By Steve Brouwer
Monthly Review Press, 2011, 256 pages, $18.95 paperback, (also available in hardcover and electronic editions)
Steve Brouwer identifies his physician father as the only socialist he knew growing up. The elder Brouwer listened to patients, and he was incensed if they stayed away because of no money. Such early awareness evidently prepared the way for the author’s remarkable book “Revolutionary Doctors.”
Brouwer traces the evolution of Cuba’s health system that has led to Cuban-Venezuelan collaboration in providing health care for their people and medical assistance throughout the world.
His book recovers history, outlines visionaries’ political groundings, and details the activities of Cuban and Venezuelan doctors and medical students.
For Brouwer, Dr. Ernesto “Che” Guevara’s teachings, exemplified in his 1960 speech “On Revolutionary Medicine” , have borne fruit. Che believed, “the best way of telling is doing.” He judged doctors “by their practice of solidarity and equality.”
The book should be an eye-opener for students and those who put serving people first. Touching upon recent Latin American political history, “Revolutionary Doctors” sets the stage by reviewing Latin American expressions of “socialism of the 21st century.” It centers on momentous Cuban-Venezuelan experimentation in medical education, while outlining Venezuela’s efforts to provide health care for 80 percent of its population, previously underserved.
Brouwer explores new doctors’ thinking and assesses their community impact. He describes U.S. government harassment directed at this medical care revolution.
The Bolivarian Alliance of the Peoples of Our America, the solidarity alliance known as ALBA , receives special emphasis. Brouwer reports on Cuba’s Latin American School of Medicine that over six years annually has prepared 1,500 new doctors to take up medical work in dozens of home countries.
The author lived in the hillside village of Monte Carmelo on the outskirts of Sanare, a small city in Venezuela’s northwest. There he came to know people from poor families who, astoundingly, were studying medicine without leaving home. He became acquainted with Cuban doctors who were both caring for patients and teaching the students.
The students and teachers represent a pioneering effort to put 30,000 Venezuelan young people from working-class families on track to become doctors. When in several years they have qualified, another same-sized group will be enrolled. (Several thousand additional medical students continue at tuition-based Venezuelan medical schools.)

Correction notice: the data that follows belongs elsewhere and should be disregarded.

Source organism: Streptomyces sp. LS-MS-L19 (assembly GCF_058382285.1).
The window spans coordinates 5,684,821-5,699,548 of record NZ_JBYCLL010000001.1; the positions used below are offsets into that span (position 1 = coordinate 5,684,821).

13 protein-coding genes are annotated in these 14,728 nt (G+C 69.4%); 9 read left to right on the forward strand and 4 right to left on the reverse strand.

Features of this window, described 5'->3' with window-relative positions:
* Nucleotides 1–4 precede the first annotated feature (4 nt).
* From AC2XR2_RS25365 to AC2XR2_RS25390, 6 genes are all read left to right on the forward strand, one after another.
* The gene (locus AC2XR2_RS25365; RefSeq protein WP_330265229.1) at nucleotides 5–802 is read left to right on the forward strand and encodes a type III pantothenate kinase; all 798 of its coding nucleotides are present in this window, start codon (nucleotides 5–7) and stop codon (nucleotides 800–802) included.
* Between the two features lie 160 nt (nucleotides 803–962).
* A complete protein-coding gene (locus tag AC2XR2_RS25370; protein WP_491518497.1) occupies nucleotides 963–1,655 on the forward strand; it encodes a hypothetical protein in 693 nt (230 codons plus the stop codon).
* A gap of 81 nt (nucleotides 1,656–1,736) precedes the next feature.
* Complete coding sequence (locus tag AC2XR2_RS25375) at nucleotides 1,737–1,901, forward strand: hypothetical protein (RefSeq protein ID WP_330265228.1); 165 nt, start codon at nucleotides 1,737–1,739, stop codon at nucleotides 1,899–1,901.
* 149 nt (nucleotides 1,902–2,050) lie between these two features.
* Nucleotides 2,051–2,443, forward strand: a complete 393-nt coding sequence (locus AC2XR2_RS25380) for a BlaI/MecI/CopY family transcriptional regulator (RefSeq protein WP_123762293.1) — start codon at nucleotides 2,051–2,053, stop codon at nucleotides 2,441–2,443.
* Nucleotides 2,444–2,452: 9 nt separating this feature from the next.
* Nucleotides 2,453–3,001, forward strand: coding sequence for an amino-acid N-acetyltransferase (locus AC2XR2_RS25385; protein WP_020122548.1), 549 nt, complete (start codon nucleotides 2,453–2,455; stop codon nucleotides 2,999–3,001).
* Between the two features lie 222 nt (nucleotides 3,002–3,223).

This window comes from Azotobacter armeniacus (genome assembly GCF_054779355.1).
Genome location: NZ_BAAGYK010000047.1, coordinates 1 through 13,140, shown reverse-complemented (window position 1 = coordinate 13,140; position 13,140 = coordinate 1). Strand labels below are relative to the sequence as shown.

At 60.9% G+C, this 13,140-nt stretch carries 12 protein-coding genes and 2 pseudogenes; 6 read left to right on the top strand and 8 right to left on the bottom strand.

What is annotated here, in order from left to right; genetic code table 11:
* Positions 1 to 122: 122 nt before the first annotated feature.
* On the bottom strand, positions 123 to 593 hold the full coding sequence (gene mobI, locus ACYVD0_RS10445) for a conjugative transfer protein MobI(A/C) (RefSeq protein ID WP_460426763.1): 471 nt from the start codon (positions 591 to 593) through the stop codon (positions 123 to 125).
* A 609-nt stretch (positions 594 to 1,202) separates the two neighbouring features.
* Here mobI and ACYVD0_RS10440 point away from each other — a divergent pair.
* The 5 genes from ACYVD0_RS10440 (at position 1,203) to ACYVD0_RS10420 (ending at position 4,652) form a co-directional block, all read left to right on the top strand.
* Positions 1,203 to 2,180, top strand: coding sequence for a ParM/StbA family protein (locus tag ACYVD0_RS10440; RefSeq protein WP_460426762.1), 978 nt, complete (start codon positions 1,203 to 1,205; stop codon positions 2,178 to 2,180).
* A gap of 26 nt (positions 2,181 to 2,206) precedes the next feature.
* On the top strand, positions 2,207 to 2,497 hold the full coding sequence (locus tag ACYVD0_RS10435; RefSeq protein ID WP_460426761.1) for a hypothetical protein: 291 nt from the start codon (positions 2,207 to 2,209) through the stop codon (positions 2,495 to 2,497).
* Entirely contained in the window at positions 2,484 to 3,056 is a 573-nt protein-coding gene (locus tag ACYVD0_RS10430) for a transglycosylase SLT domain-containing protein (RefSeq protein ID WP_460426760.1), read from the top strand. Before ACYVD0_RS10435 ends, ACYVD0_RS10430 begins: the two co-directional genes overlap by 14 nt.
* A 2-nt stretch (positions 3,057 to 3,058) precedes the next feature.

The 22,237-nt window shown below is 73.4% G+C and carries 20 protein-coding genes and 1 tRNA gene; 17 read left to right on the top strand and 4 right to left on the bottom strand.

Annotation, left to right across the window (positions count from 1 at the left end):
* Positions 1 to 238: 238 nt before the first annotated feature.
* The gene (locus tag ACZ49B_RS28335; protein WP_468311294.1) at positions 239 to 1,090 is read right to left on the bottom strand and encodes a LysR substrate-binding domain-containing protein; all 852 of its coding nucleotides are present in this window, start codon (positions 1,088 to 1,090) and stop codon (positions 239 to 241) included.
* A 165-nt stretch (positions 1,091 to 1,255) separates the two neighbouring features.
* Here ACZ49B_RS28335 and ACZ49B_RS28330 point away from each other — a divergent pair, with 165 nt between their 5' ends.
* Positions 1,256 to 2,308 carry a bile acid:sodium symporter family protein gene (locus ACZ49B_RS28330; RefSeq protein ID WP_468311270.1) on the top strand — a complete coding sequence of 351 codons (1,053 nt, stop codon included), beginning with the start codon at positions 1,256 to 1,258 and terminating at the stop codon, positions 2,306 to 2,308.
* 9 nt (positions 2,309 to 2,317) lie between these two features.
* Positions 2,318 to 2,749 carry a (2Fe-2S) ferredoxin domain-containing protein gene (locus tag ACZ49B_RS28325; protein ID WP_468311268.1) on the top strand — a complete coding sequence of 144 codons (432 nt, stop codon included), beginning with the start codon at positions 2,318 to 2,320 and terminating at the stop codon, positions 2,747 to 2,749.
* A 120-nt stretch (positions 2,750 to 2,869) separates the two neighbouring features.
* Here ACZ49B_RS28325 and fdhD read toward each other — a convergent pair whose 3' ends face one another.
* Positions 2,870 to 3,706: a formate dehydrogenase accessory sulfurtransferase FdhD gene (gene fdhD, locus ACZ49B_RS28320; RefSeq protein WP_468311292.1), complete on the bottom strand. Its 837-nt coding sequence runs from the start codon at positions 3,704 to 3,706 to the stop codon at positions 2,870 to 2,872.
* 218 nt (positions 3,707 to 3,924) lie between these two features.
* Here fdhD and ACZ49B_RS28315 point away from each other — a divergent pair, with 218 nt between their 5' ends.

Uniquely, medical education takes place in non-institutional settings in rural areas and small cities. Medical educators worldwide know that most young primary care physicians, given the opportunity, like to practice close to where they were trained and/or raised. In Cuba too, medical students increasingly attend schools without walls.
That Cuba since 2004 has maintained some 15,000 physicians in Venezuela is crucial to this endeavor and also to meeting Venezuela’s unmet health care needs. Along with thousands of other health workers, teachers, and “sport-trainers,” Cuban doctors provide basic services, especially in poor urban barrios and rural areas. Newly trained Venezuelan doctors will eventually take over their work. Brouwer’s book details Venezuela’s health care reorganization, the work of Cuban doctors, and the doctors’ Herculean efforts to become pedagogically qualified in order to double as teachers.
Readers learn about tens of thousands of Cuban doctors who’ve worked in over half the world’s countries. Brouwer tells how since 1998 Cuban health workers have provided most of the medical services in Haiti , especially in rural areas. Numbers the author cites testify to the vast scope of this medical revolution. With a combined population of 39 million, Venezuela and Cuba now provide free medical education for 73,000 medical students. By contrast, the United States, population 307 million, is educating 70,000 future doctors.
The medical revolution began in earnest in 2000, says the author, when Cuban leaders proclaimed a “battle of ideas.” The time was ripe for reassertion of socialist values: globalized capitalism reigned supreme and hard times during the waning “special period” had entailed capitalist accommodation. Now, up against an “army in white jackets, Washington strategists are totally unprepared and unequipped mentally to mount a defense.” The Cuban doctors “represent a moral and ethical weapon that is striking at the hollow core of capitalist values.”
“Revolutionary Doctors” deserves wide distribution and reading. (A few proofreading lapses will undoubtedly be corrected in future editions.) This reviewer, mindful of perspective, notes the failure years ago of a U.S. attempt to launch a community health center movement. Planners serving President Lyndon Johnson’s “war on poverty” used the writings and experience of the Israeli and South African physician Sidney Kark, among others, to develop health centers attending to the health needs of the community. Ultimately, isolation of services for poor people and reliance upon precarious funding mechanisms stymied a project carried out under capitalist rules.
Readers should note that Cuba’s health care efforts began long ago. Writing in the New England Journal of Medicine, Robert Ubell in 1983 noted Cuba’s burgeoning specialty medical services, growing research capabilities, effective first-contact and preventative health care, doctors working abroad, and new medical schools and hospitals. He describes “a national medical program that is the envy of many developing nations. For some of these nations, it is not Boston, Massachusetts, but Havana, Cuba, that is the center of the medical world.”